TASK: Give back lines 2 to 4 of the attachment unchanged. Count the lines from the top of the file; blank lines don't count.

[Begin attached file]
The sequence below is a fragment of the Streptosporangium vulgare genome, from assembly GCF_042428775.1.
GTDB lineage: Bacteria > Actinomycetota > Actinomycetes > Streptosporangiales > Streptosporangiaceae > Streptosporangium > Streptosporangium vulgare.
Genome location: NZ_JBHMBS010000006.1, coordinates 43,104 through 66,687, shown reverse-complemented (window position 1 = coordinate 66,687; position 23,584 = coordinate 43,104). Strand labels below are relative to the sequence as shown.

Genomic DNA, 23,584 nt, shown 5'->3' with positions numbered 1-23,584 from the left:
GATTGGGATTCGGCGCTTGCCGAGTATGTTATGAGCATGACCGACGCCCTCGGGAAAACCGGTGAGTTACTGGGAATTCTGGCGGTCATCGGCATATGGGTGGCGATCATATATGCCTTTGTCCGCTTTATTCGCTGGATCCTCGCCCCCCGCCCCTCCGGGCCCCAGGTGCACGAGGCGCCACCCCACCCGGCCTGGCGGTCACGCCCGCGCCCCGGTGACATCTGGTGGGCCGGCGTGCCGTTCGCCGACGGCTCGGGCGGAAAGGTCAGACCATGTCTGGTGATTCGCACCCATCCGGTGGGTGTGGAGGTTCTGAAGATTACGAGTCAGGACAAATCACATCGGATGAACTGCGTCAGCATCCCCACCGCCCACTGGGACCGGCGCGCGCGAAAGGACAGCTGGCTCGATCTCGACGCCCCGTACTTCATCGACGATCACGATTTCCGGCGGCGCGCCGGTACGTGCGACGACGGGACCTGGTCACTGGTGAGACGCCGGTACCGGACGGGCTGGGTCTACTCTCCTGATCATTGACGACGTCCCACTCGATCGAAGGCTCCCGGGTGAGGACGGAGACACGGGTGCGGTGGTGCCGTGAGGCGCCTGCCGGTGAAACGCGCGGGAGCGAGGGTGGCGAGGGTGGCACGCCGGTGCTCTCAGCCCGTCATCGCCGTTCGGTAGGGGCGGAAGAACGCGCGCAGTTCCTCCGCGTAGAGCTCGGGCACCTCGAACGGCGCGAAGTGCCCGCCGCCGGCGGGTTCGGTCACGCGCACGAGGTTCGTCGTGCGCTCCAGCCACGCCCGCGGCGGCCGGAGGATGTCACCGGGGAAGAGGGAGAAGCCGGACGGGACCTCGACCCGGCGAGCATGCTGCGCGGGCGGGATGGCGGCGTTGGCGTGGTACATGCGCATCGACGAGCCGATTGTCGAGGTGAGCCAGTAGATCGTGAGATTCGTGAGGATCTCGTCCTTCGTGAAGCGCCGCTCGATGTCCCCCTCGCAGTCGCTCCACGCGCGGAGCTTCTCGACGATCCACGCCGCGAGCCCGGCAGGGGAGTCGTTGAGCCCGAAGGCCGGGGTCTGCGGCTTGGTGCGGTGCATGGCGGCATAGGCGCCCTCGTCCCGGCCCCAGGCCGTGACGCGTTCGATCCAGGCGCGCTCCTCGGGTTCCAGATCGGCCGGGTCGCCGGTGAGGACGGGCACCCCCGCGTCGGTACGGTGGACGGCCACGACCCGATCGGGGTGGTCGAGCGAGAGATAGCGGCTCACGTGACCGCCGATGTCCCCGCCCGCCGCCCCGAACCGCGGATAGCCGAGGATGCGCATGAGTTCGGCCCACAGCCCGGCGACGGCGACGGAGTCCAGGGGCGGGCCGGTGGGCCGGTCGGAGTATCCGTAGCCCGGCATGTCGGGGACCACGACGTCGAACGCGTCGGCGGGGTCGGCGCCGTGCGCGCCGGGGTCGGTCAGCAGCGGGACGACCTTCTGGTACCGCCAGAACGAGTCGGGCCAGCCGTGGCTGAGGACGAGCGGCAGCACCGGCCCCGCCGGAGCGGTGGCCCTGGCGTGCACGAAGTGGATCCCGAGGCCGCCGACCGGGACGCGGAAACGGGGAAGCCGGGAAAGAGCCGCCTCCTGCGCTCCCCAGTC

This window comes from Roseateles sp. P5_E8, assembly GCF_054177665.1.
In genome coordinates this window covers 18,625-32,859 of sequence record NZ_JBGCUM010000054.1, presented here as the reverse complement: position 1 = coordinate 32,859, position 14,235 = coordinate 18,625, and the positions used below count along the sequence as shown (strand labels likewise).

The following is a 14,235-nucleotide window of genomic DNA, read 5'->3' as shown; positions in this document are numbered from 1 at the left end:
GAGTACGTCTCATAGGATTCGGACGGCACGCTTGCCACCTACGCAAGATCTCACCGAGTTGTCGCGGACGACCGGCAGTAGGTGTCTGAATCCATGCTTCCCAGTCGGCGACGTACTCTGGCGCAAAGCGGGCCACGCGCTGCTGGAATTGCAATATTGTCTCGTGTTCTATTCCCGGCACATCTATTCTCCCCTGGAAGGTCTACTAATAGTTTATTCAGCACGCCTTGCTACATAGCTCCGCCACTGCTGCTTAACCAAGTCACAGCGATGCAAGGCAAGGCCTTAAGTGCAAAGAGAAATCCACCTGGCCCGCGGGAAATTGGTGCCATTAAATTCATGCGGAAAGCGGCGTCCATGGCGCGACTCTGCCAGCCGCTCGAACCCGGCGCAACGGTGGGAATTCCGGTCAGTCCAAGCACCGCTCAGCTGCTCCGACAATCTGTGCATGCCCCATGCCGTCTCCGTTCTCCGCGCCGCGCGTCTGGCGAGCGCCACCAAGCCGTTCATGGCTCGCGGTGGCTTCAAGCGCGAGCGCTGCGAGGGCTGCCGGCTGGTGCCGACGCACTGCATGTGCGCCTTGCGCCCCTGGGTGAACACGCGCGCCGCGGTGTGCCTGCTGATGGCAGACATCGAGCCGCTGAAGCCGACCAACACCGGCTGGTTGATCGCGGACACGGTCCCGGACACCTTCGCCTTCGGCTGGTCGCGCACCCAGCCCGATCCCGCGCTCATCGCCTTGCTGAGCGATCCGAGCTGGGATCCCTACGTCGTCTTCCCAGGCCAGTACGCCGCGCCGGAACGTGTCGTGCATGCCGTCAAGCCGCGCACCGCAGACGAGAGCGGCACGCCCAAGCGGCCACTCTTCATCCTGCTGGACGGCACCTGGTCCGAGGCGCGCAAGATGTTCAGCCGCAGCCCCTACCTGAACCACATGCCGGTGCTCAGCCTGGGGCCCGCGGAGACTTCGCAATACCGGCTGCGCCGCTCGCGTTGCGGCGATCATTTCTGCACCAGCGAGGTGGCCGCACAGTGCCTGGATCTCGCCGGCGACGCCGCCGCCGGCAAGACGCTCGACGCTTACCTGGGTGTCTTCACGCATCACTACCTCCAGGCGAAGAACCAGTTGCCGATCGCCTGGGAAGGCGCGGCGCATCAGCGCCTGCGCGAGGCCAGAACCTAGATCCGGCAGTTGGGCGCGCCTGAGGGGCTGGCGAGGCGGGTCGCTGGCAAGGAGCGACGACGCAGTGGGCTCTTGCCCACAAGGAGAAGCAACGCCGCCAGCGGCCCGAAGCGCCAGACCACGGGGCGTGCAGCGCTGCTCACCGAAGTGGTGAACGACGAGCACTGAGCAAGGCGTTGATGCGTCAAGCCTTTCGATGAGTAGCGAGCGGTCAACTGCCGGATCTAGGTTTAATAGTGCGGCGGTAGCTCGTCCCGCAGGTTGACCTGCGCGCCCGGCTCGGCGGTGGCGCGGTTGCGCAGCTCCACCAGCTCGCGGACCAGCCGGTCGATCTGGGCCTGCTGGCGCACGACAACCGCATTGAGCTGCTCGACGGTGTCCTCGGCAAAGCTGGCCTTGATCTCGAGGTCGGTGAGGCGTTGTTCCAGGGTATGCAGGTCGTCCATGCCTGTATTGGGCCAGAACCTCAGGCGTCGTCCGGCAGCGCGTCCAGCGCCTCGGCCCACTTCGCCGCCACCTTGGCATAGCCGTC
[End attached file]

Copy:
GTDB lineage: Bacteria > Actinomycetota > Actinomycetes > Streptosporangiales > Streptosporangiaceae > Streptosporangium > Streptosporangium vulgare.
Genome location: NZ_JBHMBS010000006.1, coordinates 43,104 through 66,687, shown reverse-complemented (window position 1 = coordinate 66,687; position 23,584 = coordinate 43,104). Strand labels below are relative to the sequence as shown.

Genomic DNA, 23,584 nt, shown 5'->3' with positions numbered 1-23,584 from the left: